Speaking Horribly

The past two nights I have been speaking in a University class. Each night I have finished sharing my story, I have sat down and started berating myself. I think of everything I should of said, how I shouldn’t have been so scattered and I tell myself that no one cares about what I have to say. It’s also hard because I do not like talking about my past without being constructive about it and I would actually prefer to talk about where I am now as that’s the part I care most about. It really is all in my control but I want what I say to match what the other speakers are saying. The fact of the matter is, my story is not the same as the other speakers and I do not see myself and my experience the same way they do.

I guess I should just suck it u p and write out my story. I usually like to wing it but if I’m always unsatisfied then why should I not do something to fix it?

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9 thoughts on “Speaking Horribly

  1. I learned to dissociate under the stress that usually included fight or flight for me. Whenever situations come up that stir those emotional conflicts, I struggle to stay present. What my mind wants to do is dissociate, again, and I will unconsciously do it if I am not centered. Period. I used to be a trial attorney but because of the depresssion, PTSD, etc, etc, etc., it is harder to stay in the present and it is a struggle for me to even go into a court room today. I am impressed that you keep working at getting better. Congrats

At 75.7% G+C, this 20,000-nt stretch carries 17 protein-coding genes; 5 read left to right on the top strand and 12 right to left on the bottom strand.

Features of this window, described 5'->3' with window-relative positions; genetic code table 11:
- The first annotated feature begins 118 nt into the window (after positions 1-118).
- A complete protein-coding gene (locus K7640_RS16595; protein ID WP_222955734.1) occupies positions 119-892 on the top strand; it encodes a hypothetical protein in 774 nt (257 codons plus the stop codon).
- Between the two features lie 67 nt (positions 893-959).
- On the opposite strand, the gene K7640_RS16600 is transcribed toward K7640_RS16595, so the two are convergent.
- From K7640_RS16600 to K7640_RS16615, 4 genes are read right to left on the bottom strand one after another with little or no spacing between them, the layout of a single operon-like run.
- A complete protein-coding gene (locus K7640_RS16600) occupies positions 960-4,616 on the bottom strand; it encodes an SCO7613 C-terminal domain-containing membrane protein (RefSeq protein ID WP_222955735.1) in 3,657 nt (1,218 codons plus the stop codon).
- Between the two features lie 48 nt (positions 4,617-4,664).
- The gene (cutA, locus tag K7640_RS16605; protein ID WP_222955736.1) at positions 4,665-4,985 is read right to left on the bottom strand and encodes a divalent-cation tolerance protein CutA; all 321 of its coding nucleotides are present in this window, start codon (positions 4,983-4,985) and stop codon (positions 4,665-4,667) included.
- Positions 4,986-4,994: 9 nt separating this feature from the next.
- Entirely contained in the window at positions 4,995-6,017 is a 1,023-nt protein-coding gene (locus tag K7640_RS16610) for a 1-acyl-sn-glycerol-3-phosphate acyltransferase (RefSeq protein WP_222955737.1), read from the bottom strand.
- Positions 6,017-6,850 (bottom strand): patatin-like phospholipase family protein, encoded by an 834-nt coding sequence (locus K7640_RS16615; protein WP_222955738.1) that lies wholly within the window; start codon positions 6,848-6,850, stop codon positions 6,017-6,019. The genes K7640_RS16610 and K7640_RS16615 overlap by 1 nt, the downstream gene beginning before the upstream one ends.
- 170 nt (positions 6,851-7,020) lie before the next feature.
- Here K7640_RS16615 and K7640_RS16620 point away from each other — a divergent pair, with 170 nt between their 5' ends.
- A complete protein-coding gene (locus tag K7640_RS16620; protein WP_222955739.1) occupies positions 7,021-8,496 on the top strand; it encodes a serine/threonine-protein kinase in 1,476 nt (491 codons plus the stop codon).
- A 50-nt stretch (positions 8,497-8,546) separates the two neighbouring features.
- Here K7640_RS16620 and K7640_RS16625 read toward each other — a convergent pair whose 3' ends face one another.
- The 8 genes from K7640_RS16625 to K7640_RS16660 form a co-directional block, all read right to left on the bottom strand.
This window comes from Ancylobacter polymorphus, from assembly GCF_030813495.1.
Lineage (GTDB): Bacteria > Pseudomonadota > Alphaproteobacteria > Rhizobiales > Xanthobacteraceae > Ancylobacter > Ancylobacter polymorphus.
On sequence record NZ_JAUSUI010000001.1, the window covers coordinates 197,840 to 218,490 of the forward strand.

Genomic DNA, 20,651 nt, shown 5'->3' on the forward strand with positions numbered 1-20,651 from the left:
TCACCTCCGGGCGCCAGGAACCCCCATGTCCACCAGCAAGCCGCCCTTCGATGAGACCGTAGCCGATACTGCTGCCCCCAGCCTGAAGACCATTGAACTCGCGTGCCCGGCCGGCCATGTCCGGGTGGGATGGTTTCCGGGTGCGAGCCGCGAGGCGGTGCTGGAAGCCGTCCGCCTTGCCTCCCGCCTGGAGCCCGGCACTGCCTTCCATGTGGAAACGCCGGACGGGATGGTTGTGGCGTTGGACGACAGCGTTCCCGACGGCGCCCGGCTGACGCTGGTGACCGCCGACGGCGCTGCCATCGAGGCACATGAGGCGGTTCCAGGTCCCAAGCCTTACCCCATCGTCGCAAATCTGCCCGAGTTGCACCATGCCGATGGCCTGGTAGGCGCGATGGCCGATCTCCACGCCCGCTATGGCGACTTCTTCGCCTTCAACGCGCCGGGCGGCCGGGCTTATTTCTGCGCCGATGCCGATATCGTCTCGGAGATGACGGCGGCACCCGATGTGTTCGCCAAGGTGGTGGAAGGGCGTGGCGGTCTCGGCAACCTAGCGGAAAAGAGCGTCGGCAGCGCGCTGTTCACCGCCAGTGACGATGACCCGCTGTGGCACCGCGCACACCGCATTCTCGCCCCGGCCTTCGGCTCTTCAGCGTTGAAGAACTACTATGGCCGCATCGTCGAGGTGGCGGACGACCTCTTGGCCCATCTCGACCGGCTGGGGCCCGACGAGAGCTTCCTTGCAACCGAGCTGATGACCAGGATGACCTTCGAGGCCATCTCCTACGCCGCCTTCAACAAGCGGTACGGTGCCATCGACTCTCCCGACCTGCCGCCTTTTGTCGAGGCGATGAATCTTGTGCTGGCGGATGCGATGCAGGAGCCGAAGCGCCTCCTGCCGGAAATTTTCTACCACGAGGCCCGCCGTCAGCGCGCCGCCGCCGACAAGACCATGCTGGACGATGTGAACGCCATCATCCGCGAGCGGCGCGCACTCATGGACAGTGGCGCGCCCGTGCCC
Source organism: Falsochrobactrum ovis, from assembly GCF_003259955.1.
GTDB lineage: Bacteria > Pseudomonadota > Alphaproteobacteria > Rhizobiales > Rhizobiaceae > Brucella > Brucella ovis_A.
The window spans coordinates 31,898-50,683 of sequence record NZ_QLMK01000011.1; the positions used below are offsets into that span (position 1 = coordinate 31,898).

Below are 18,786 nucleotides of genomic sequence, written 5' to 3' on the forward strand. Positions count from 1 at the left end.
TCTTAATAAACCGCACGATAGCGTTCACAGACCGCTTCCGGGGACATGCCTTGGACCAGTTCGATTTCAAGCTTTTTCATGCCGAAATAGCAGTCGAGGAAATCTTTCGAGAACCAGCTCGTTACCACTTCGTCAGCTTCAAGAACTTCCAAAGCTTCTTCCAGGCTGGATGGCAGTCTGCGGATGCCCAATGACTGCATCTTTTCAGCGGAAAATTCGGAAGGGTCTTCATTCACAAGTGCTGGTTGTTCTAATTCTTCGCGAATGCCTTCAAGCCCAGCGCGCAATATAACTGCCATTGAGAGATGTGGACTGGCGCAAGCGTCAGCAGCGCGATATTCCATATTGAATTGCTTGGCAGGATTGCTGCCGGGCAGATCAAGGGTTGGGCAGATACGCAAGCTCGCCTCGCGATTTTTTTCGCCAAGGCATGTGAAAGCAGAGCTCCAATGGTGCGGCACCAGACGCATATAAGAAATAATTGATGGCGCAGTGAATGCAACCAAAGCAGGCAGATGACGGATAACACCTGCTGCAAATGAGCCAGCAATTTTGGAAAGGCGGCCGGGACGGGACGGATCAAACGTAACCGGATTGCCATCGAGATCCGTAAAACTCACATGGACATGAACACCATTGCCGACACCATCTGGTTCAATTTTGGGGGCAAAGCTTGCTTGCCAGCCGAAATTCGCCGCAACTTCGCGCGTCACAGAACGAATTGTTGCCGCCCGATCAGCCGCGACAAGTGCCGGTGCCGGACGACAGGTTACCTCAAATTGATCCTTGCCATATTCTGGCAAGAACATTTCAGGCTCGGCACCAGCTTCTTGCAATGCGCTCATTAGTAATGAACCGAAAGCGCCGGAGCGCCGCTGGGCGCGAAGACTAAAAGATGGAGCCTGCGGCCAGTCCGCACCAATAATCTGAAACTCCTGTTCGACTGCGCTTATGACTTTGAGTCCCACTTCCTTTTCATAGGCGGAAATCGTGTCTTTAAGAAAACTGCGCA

Jim

  2. it is so important to tell your story just as it is. i have read so much trying hard to find where i fit in. others stories are not mine, we all have our own story; hearing the diversity of disorders helps us all navigate this unpredictable world in which we live. your story is easy for me to understand even though my diagnosis is far different then yours. AND i like that you are different and share how things affect you. i so relate and it is nice to know that i am not alone.

  3. I was in one of the classes that you spoke to last week about your story, and I definitely don’t think you should be so critical of yourself. After you told us about borderline personality disorder, I sort of came to a realization that I may have it as well. I’ve been diagnosed with chronic depression, but I find that after a year there has been pretty much no improvement from medication, doctor visits, or talking to people about it. When you showed us the symptoms of BPD, every single one is something that I experience, and I finally booked an appointment with a counselling service today to try and talk to someone about this. In over a year I haven’t had the courage or the reason to talk to anyone about how I’ve been feeling, but sharing your experience had a hugely positive impact on me. I just want to say thanks, and even if afterwards you feel unsatisfied with your presentation, I hope you know that you certainly made me feel better! Thank you!

    • Sarah, thank you so much for your comment!!!

      Since being diagnosed BPD I’ve come to think that my chronic depression diagnosis was wrong from the beginning but they had to put me somewhere. I’m so glad you’re taking steps to find out what is going on. I hope it gets you where you want and deserve to be!

      Feel free to contact me if you need anything 🙂 Thanks again so much for commenting!

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